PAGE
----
Wooden Hot Tub Benefits

Hot Tub - Wood

We all know that taking a hot bath is a fantastic way to relax – it often feels as though for every inch your body descends into the warm of the water, the weight of the world slips off your shoulders. Freud would doubtlessly have linked this to mental regression to the level of the womb, but the fact of the matter is that there is a far simpler explanation. As you lower yourself into the water your body actually does become lighter due to the relatively higher density of water than air, which lowers the strain on your body and heart. You thus not only feel, but actually are, lighter. That is but one of many advantages of hot tubs, however, and in this article we will dig deeper into some of the main benefits.

Relaxation for Mind and Body

Carrying on from the introduction, wooden hot tubs help you relax in more ways than one. While the warmth alone works wonders, both Larch and Spruce are held in high regard by aromatherapists for their relaxation benefits. While the warmth of the water reduces the strain on your heart, opens your pores and provides deep relaxation for your muscle tissue, the natural aromas of the wood provide mental relaxation. Similar benefits can be reaped from saunas, which is why they are quite commonly found in slightly up-market gyms; however, only hardened sauna enthusiasts can stay in them for long enough to provide the same level of benefit as a hot tub.

Joint Pain Relief

Joint pain is a very common affliction, particularly with the slightly more mature and those who go through tough exercise regimes. Joints are often the weakest links in our physiques and what stop us from performing to our full potential. Like the creaking hinges of an old door, our joints suffer wear and tear through years of use – and cold, damp weather tends to make the associated pains worse. The elderly are often recommended to keep their heating on in the winter and go on holidays if they can, as it has been proven that heat alleviates their joint pains. Similarly, athletes often enjoy long warm showers after exercise, and/or apply deep heating ointments to their joints and muscles to combat strain related pains and inflammations. Hot tubs provide deep-working pain relief for joint pains through improved circulation and muscle relaxation. Experts in the field of alternative healing also hold wooden hot tubs to have anti-inflammatory properties.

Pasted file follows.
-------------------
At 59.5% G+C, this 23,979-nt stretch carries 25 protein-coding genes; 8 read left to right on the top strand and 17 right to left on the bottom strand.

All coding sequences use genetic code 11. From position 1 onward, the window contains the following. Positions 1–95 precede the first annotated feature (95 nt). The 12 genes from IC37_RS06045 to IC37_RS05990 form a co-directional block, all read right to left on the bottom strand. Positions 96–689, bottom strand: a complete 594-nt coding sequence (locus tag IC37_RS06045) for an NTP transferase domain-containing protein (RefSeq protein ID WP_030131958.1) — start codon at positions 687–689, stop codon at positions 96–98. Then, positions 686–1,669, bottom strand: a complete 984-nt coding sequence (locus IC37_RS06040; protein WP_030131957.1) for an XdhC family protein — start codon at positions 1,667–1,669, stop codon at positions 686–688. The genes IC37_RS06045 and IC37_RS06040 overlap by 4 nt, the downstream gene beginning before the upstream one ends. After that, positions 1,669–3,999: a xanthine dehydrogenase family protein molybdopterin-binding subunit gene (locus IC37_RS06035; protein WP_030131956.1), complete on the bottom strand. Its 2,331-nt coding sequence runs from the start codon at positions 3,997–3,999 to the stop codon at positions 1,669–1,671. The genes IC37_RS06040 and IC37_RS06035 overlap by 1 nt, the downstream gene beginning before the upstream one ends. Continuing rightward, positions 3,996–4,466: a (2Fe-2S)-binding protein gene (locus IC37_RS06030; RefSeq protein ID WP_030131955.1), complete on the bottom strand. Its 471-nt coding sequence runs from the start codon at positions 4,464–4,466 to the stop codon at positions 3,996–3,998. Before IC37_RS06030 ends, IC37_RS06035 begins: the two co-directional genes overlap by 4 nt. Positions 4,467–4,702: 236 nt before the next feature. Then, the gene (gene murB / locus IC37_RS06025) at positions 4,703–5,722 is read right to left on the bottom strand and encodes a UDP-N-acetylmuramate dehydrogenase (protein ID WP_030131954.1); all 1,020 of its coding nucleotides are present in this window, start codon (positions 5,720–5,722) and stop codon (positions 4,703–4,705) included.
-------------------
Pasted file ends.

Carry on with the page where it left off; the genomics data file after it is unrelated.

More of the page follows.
Type-2 Diabetes & Weight Management

A medical study published in the New England Journal of Medicine1 found that type-2 diabetics who sat in a hot tub for 30 minutes per day, 6 days per week, benefitted from significantly lowered blood sugar levels. The subjects also experienced a significant level of weight loss, despite their diets and exercise routines remaining stable for two months before and throughout the study. The author posited that the benefits may be derived from increased blood flow to skeletal muscles.

1Hooper, P.L. (1999) ‘Hot-tub Therapy for Type 2 Diabetes Mellitus’, New England Journal of Medicine, vol.342, no.3, pp.218-219

Aid for Insomniacs

While the relaxation provided alone might be enough to help you get to sleep, taking a hot bath actively helps you fall asleep through increasing your body temperature. Soaking in a hot bath raises your body temperature, and it has been found that the slow and steady return to normal temperature induces sleep2. This is basically an extension of the body’s natural temperature regulation when we sleep; as we enter our sleep cycle, the body’s temperature is naturally lowered, and it reaches its lowest point some for hours into the sleep cycle2. Using a hot tub therefore helps induce sleep not only by providing deep relaxation, but by aiding the onset of your body’s natural sleep cycle. Hot tubs thus provide a natural alternative to medication, which often carries with it unwanted side-effects such as drowsiness, weight gain and nausea.

2Levy, P., Viot-Blanc, V. & Pépin, J.L. (2006) ‘Sleep Disorders and Their Classification – An Overview’, in Randerath, W.J., Sanner, B.M. & Somers, V.K. (eds): Sleep Apnea. Prog Respir Res., vol.35, pp.1-12, Basel: Karger

Personal Enjoyment

While it’s easy to get carried away with the physical and mental benefits of hot tubs, such as those discussed above, let’s not forget perhaps the main reason why a lot of people buy tubs: they’re a great way to relax with family and friends. Regardless of temperature and despite the often disappointing British summers, hot tubs offer fantastic opportunity to relax with someone you hold dear. The combination of their relaxing effects and the fact that they stimulate endorphin release make hot tubs an ideal place to chat away with friends and family – you may be surprised to see how keen people become to come over for a visit!

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